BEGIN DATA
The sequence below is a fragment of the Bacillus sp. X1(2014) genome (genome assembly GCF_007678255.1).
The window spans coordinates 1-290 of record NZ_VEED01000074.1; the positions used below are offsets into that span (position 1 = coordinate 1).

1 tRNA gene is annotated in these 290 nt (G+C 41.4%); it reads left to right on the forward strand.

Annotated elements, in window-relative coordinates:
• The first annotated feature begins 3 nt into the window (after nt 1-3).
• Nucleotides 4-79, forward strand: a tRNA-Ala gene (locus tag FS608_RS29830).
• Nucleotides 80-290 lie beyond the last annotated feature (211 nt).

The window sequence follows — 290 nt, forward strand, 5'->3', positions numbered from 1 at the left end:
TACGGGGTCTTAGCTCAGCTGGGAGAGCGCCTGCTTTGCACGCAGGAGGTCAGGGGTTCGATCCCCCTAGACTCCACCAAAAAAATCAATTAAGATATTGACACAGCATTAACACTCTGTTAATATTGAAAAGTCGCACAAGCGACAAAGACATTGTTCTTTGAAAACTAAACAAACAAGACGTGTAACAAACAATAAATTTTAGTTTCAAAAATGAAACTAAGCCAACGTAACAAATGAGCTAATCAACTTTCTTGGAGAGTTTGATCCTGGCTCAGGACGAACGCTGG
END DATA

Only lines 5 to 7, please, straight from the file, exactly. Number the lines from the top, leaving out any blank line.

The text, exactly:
• The first annotated feature begins 3 nt into the window (after nt 1-3).
• Nucleotides 4-79, forward strand: a tRNA-Ala gene (locus tag FS608_RS29830).
• Nucleotides 80-290 lie beyond the last annotated feature (211 nt).